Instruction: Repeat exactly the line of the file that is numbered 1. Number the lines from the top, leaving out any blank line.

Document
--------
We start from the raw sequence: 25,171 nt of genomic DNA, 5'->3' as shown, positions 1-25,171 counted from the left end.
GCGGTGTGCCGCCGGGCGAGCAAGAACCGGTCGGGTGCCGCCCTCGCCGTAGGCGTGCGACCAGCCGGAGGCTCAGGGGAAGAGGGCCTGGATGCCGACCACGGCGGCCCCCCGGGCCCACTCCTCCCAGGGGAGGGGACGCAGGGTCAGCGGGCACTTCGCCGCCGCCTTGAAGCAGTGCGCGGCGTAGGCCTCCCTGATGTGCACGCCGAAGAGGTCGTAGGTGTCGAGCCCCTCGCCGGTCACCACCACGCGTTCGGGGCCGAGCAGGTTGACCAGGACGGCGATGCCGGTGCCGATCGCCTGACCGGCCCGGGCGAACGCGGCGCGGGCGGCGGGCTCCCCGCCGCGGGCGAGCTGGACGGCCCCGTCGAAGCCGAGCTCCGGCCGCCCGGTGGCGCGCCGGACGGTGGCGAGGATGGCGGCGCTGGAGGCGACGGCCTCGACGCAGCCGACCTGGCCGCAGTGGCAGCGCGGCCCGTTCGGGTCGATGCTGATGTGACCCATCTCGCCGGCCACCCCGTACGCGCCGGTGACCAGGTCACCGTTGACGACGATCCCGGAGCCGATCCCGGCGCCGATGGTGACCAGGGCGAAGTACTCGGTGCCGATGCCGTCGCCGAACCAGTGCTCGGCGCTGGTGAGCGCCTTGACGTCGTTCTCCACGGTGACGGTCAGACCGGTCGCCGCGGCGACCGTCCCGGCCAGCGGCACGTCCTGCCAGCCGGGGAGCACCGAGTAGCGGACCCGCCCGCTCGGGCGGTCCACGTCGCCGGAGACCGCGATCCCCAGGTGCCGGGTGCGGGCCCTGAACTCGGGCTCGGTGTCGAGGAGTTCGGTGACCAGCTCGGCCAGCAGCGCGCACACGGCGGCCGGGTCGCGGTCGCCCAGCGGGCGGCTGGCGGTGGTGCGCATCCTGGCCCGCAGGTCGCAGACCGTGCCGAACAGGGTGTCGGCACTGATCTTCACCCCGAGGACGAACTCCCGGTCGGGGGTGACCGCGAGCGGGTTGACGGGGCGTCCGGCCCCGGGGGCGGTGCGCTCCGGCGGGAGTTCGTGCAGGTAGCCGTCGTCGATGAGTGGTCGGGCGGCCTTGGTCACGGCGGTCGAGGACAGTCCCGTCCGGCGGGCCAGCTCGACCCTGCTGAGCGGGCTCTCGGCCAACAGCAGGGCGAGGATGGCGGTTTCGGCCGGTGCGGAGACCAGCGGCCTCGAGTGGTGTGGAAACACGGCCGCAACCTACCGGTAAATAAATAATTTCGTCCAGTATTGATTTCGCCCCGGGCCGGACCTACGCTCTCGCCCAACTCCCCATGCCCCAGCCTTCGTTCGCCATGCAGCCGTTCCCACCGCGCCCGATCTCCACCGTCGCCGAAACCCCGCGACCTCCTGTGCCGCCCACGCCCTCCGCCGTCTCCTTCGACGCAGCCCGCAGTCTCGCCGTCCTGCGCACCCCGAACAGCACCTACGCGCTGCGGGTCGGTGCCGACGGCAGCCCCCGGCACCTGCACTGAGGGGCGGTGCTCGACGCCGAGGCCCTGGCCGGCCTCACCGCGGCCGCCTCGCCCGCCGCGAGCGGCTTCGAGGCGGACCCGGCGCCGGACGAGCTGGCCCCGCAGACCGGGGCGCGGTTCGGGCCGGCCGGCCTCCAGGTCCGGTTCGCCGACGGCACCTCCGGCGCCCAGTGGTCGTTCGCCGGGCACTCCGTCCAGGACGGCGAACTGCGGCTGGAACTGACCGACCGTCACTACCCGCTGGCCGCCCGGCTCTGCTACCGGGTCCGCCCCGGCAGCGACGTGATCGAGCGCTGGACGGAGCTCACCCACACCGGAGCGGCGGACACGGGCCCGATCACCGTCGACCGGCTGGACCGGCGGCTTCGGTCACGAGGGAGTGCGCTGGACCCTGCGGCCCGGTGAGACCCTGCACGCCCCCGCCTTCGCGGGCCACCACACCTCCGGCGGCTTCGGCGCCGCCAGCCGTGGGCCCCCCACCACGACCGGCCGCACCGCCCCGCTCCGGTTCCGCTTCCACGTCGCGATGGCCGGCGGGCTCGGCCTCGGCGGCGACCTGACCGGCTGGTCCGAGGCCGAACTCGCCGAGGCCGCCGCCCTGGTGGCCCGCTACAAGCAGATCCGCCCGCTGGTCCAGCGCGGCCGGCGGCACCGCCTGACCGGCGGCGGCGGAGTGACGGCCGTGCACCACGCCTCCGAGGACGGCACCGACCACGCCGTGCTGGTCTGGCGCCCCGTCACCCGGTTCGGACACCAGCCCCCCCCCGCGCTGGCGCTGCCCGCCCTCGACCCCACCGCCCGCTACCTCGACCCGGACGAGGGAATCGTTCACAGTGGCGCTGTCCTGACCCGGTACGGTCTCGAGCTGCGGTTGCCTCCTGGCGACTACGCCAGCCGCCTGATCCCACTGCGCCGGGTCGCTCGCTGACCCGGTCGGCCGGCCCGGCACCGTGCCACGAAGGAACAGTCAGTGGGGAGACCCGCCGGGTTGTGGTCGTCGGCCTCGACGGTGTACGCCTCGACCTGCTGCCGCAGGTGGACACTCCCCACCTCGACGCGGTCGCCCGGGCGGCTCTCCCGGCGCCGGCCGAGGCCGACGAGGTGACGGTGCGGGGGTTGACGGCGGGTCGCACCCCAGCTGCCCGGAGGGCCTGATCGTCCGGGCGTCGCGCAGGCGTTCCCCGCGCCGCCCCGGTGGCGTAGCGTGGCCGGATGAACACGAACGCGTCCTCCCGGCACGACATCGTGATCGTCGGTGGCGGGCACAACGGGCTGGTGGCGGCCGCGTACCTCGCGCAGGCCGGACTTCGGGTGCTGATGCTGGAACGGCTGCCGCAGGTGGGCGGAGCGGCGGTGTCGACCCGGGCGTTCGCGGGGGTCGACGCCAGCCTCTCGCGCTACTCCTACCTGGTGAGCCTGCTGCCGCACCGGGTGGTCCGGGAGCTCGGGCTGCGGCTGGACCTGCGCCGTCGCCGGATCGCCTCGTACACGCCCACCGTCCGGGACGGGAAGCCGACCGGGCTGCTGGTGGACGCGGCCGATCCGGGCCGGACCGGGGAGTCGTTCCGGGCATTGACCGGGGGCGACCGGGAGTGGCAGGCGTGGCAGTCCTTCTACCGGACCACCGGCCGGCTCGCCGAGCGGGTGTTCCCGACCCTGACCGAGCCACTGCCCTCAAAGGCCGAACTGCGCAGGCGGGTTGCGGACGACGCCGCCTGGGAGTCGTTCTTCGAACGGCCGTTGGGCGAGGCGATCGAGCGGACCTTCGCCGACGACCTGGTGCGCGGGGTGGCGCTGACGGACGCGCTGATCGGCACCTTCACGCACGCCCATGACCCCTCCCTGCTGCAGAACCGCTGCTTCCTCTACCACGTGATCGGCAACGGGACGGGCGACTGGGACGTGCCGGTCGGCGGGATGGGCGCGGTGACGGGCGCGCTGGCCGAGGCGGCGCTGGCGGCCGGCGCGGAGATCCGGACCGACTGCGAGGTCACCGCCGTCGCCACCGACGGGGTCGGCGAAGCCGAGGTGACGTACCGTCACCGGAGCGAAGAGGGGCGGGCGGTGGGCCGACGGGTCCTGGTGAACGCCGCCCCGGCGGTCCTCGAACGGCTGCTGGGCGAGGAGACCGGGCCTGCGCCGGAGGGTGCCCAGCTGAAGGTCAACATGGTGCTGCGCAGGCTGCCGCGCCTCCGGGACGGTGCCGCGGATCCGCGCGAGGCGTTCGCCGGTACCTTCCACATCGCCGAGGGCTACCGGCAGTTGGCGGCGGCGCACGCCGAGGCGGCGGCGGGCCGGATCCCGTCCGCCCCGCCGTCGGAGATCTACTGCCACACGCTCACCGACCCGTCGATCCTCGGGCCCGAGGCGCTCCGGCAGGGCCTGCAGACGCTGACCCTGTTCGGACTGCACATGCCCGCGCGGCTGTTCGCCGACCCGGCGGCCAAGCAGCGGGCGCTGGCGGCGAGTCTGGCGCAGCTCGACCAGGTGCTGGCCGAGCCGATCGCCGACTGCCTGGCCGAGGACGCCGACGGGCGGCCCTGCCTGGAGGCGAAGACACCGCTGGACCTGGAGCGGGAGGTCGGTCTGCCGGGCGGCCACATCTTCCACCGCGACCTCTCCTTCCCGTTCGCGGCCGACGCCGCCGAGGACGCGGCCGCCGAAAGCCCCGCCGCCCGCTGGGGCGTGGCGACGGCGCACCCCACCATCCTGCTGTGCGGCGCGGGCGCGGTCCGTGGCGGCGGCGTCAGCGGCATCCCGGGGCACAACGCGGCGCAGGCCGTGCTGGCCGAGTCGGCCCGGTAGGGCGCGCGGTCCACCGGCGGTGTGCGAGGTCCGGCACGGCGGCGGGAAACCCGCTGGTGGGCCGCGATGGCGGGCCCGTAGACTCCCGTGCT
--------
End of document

We start from the raw sequence: 25,171 nt of genomic DNA, 5'->3' as shown, positions 1-25,171 counted from the left end.